Urethral Caruncle

Urethral caruncles are not uncommon in postmenopausal women, but their bright red fleshy appearance may occasionally raise the concern for a carcinoma (Fig. 41).

Figure 37 Bartholin's carcinoma. (A) Note swelling in the region of the left Bartholin's gland. (B) These lesions may be squamous, transitional, or adenocarcinoma as shown here.

Female Urethral Caruncle

Figure 37 Bartholin's carcinoma. (A) Note swelling in the region of the left Bartholin's gland. (B) These lesions may be squamous, transitional, or adenocarcinoma as shown here.

Table 37 Bartholin's Gland Carcinoma

Clinical

Differential

Diagnosis

Symptoms

appearance

diagnosis

Therapy

Bartholin's

Painless mass,

Mass in

Bartholin's

Surgery, usually modified

gland

itching,

region of

cyst or

radical vulvectomy, and

carcinoma

bleeding

Bartholin's

abscess

lymphadenectomy. Adjuvant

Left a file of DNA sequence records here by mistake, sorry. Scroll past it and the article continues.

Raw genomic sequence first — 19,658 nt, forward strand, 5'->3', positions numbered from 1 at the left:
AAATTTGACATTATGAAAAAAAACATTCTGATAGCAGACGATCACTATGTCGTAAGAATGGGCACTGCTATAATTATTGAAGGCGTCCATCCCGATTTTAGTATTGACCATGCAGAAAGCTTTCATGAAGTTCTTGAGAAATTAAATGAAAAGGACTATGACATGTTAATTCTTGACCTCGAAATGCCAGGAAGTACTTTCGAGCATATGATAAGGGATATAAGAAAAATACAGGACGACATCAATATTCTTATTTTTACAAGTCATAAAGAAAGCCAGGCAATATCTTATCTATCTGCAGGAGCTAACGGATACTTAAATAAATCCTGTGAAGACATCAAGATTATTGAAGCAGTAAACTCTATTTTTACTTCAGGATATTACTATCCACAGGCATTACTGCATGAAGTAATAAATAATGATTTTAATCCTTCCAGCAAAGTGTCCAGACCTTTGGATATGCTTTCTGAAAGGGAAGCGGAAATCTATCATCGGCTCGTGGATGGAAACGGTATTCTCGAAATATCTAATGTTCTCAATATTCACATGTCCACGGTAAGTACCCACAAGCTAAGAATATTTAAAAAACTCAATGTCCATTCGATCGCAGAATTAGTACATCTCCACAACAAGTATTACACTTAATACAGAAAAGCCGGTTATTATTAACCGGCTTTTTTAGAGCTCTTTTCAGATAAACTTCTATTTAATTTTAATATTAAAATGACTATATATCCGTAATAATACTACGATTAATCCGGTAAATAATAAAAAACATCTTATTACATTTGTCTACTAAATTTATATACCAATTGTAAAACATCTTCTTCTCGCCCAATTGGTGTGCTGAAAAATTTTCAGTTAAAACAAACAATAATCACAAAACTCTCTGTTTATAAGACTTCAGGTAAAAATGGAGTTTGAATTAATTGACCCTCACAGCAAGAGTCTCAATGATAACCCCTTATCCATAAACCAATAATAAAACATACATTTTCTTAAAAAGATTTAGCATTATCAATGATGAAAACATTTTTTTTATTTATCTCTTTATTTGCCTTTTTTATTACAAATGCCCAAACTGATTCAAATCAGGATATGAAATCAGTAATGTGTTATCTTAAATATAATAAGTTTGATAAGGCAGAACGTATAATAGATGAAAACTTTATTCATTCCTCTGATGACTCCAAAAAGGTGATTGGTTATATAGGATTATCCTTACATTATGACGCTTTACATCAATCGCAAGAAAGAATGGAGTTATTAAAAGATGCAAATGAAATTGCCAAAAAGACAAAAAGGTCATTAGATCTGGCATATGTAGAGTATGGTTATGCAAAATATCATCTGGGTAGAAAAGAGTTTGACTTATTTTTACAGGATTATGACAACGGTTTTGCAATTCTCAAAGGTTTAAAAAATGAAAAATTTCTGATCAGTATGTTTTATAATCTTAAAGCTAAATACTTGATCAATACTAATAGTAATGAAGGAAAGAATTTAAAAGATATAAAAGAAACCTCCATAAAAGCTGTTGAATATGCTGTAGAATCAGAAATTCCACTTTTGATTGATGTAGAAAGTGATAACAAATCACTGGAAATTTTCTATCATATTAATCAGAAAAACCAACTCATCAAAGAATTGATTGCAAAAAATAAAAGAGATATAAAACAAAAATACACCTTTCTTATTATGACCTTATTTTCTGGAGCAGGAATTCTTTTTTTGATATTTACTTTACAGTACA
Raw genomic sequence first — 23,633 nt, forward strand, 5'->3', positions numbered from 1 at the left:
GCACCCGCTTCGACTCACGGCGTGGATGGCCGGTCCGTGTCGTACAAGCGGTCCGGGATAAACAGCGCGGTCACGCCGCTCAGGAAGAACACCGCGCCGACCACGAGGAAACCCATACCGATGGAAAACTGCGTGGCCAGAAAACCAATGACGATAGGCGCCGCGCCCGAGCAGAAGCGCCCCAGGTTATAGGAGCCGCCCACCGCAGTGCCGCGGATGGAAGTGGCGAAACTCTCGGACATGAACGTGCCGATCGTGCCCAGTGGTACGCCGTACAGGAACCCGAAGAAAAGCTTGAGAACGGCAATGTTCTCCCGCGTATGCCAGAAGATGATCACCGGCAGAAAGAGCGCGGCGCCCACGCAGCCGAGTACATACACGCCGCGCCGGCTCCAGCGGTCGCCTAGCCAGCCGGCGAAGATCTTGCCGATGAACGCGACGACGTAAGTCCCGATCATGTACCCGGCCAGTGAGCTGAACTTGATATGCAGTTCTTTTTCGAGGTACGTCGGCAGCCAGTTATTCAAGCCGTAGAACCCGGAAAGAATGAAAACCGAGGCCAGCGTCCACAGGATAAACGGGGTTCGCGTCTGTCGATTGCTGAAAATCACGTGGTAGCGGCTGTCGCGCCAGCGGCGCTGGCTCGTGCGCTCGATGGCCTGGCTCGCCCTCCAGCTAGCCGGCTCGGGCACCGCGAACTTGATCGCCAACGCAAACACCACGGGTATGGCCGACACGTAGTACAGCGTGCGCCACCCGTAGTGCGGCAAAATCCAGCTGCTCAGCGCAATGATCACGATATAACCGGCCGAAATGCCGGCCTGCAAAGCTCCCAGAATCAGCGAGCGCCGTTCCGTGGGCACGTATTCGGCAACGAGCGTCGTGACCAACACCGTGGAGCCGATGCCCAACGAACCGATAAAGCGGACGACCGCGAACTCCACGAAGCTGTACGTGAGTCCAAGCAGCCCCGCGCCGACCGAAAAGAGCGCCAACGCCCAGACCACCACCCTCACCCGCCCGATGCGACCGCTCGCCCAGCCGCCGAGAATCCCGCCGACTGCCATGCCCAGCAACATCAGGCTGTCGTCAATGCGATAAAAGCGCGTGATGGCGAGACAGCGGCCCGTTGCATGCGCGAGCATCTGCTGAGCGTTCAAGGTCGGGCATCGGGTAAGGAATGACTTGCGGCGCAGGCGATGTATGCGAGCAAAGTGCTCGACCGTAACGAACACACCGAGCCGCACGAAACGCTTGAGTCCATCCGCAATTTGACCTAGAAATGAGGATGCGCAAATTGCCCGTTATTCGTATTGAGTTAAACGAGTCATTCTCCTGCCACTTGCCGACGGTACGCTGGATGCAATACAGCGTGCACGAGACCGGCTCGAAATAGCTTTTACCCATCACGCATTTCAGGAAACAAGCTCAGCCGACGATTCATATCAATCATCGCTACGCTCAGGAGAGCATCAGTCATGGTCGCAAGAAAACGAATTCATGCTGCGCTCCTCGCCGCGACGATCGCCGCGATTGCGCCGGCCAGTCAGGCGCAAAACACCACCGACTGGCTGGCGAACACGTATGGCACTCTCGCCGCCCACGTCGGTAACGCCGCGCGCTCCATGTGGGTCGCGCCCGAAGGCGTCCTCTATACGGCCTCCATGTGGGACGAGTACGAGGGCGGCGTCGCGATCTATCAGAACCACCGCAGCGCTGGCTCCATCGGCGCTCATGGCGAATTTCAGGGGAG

gland

radiation may be utilized,

and rarely chemotherapy

Caruncles, which probably represent ectropion of the distal posterior urethra (76), may be related to the hypoestrogenic milieu of menopause. They appear as red polypoid protrusions from the urethra. Histologically, the diagnosis is usually clear cut. The lesion has a polypoid or papillary configuration and is lined by sometimes hyperplastic squamous or transitional cells. There are abundant vessels and inflammatory cells in the stroma, with an appearance of granulation tissue; however, Young et al. (77) have described an unusual variant containing atypical stromal cells mimicking a lymphoma or sarcoma (Table 41).

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